Additionally, the differences between males and females in terms of different psychopathology symptoms were expected. We know that depressive symptoms are more prevalent in women. Laconi et al., also stated that symptoms of social anxiety and cluster C personality category were more common in men since they spent more time on video games, gambling and cybersex. Even though, researchers did not mention Big 5, I would assume neuroticism would increase as PIU scores increase and as scores decrease conscientiousness may increase.
    In terms of defense and coping, initially I found “autistic fantasy” problematic but after reading the article over again it made more sense. People with high PIU scores could use autistic fantasy as a way to deal with their real-life problems and could create a life that is closer to their idea of perfection on social media. On a personal note as a new mother, I had a short period of time, I looked at some mom blogs and thought how they could manage a newborn, household, their work life and still manage to look so well put together As we know the reality is very different than what we see on social media but for some people this could easily turn into an obsession and constant comparison which could lead to “autistic fantasy” and disengagement from reality.

    • Melissa Henao says:

      Hi Hande, I also really liked this study because of how different it has been compared to the others we’ve spoken about so far. You mentioned the blogs you’ve come across as well and that is something I kept thinking about when reading the study too. How people on social media always look so well put together but then months later, theres a new post saying how they had to take a break from social media because it was becoming “too much”. It really is interesting how social media is used portray their lives meanwhile behind cameras, they’re almost just like us.

  6. Emnet Gammada says:

    Laconi et al, 2017
    I found this paper to be eye-catching and relevant to our contemporary world. In therapy, we are often trying to understand the personality structure of the person, while at the same time addressing the patient’s symptoms and challenging their defenses. Thus, I appreciated the holistic objectives of this study. However, I felt like there was an overreach in their goals. They aimed to compare personality traits, psychopathology, defense mechanisms, coping styles, and self-esteem among users with Problematic Internet Use (PIU) and without PIU. The authors provide a thorough overview in understanding the complexity of PIU – as a coping mechanism for various psychopathology, exacerbating the symptoms, or causing symptoms. While, I appreciate their herculean goal of examining a multitude of variables with PIU – this study was very much exploratory in nature and did not illuminate much more than association they discussed at the beginning. These authors utilized correlational analysis and hierarchical regression which do not allow for the examination of causal relationships. It would have been interesting if the authors examined one of the psychopathological variables (perhaps personality traits) to examine the relationship more specifically. Examining the causal relationship would help to identify whether psychopathological factors lead to PIU or if they are aggravated by PIU.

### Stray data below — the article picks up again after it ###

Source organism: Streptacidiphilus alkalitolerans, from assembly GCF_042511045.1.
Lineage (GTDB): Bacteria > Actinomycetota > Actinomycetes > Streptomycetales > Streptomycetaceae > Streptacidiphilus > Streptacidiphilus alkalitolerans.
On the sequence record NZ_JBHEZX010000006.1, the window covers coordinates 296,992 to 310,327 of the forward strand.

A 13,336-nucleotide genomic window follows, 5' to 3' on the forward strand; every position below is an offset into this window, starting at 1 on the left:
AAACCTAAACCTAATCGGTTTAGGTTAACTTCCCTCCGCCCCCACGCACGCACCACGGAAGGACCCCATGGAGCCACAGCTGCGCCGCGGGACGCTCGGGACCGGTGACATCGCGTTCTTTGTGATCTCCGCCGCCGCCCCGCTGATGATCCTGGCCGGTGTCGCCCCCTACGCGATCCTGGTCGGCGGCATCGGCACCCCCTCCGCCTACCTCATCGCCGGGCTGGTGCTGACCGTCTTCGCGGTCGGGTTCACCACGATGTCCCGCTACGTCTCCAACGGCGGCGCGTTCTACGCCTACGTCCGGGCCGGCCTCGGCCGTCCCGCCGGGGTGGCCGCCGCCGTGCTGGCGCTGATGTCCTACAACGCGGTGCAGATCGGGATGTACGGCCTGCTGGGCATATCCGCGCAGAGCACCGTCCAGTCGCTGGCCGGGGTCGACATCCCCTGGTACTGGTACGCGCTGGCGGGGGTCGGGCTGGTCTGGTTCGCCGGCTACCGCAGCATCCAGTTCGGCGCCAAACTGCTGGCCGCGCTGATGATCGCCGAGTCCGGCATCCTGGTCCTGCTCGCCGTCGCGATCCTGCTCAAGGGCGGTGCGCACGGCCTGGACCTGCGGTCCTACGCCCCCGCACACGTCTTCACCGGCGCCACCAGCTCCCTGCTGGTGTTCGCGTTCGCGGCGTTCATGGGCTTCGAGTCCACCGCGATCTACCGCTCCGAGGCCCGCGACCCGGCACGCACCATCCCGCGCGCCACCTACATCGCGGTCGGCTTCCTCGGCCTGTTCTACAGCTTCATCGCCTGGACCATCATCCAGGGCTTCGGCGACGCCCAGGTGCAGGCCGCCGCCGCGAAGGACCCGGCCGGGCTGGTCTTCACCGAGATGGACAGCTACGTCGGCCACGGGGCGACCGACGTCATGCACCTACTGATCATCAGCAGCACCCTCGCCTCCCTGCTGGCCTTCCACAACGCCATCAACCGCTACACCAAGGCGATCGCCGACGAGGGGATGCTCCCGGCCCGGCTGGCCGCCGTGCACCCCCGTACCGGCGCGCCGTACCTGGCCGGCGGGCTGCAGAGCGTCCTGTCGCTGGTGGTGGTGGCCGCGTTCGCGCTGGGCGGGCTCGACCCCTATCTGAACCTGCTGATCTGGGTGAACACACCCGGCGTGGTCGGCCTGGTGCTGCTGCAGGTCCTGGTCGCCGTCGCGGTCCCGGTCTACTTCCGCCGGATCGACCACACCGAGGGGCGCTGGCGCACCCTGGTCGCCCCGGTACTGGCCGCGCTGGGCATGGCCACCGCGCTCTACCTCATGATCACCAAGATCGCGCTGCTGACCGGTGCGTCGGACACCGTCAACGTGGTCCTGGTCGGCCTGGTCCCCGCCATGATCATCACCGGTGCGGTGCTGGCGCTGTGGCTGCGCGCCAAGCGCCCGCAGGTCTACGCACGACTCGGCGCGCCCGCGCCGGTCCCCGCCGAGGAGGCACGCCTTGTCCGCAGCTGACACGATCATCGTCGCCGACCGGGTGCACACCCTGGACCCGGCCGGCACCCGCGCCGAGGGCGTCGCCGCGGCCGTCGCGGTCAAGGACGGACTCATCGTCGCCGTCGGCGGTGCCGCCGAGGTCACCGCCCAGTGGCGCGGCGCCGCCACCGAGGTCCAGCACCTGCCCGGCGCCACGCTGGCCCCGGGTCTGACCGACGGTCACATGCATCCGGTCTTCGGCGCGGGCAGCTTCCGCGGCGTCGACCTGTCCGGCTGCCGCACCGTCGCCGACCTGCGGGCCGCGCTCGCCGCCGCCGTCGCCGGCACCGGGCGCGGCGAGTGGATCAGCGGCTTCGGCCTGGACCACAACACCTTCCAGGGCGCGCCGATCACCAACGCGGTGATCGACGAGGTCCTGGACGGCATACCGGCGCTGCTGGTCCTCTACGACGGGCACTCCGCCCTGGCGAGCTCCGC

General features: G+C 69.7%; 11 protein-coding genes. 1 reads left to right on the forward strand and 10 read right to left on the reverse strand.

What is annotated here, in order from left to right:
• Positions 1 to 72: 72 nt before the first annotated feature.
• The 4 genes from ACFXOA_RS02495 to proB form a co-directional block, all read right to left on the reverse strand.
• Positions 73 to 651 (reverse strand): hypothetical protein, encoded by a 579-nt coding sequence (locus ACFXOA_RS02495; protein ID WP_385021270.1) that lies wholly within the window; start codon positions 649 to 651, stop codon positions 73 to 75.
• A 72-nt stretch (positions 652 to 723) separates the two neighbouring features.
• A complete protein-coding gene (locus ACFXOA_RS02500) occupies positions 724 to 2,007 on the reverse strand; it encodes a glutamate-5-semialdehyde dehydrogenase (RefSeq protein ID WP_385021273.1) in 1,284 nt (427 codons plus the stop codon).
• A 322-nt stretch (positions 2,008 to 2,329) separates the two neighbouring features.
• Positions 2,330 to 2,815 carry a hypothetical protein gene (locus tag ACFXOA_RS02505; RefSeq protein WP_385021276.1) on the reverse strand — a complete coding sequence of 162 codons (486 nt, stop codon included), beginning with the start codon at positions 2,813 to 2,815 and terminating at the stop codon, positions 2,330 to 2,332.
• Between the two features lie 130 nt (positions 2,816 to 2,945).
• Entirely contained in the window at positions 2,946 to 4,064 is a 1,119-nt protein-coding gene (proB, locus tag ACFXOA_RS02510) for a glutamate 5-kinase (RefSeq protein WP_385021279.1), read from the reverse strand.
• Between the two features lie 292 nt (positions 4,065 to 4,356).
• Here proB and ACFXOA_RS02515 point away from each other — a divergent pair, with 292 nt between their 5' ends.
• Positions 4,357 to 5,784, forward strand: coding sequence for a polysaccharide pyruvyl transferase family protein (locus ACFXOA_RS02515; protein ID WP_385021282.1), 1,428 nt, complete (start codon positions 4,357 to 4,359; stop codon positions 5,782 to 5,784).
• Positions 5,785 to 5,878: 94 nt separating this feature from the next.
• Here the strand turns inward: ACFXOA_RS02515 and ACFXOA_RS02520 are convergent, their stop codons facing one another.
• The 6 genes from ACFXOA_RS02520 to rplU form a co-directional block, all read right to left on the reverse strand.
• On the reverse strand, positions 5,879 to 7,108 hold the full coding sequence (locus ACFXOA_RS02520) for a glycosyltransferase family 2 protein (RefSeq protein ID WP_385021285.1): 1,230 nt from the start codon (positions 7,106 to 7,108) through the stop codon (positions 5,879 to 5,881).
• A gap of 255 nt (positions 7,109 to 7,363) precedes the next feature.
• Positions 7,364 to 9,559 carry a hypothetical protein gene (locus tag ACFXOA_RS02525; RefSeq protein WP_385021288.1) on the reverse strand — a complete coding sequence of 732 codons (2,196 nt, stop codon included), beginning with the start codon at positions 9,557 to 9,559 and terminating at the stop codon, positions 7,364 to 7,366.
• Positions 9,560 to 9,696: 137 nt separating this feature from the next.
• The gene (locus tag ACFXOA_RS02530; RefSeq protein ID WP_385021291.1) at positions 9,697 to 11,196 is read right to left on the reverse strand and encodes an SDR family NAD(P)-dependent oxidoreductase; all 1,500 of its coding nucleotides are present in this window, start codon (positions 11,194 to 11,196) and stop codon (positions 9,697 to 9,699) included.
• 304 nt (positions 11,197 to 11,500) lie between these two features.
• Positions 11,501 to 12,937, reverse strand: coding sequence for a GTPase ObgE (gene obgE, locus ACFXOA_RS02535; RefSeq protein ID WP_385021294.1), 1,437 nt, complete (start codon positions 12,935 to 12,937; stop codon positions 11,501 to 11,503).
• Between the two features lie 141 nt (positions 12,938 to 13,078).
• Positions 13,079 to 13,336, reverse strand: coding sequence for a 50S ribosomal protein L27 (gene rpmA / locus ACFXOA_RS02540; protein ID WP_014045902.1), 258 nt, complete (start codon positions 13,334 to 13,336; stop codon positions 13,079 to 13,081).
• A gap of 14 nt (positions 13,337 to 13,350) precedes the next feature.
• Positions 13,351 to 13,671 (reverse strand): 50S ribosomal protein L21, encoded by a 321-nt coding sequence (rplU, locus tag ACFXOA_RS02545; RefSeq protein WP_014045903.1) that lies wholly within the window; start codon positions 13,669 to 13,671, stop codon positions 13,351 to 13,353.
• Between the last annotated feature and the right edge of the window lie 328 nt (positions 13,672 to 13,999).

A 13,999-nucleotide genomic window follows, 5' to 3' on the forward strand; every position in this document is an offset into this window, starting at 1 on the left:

While the author’s describe their measures used for PIU, it wasn’t clear how this was being measured and the components of the scale. In their description of the authors note the use of the PIUQ-18, and that it encompasses three dimensions including: obsession, neglect, and conduct disorder. I wonder if examining further into what the individuals were using their time on their internet would have been more helpful. For instance, if individuals with PIU are using the internet for an online platform for therapy – could they still rate high on these dimensions? Moreover, this can also serve as a mechanism to explore the complexity of PUI. Lastly, I was confused about the IGDT-10 described just below the PIU questionnaire. Is this measure used in conjunction with the PIUQ-18 as a measure of PIU? This was not clear.

    • Katie Dana says:

      Emnet, I also felt as though the authors were biting off a little more than they could chew with personality traits, psychopathology, defense mechanisms, coping styles, and self-esteem ALL being compared with PIU- and trying to make sense of all of that together. It was a fascinating paper, but I think it could have been broken down into two studies within the paper to be more digestible.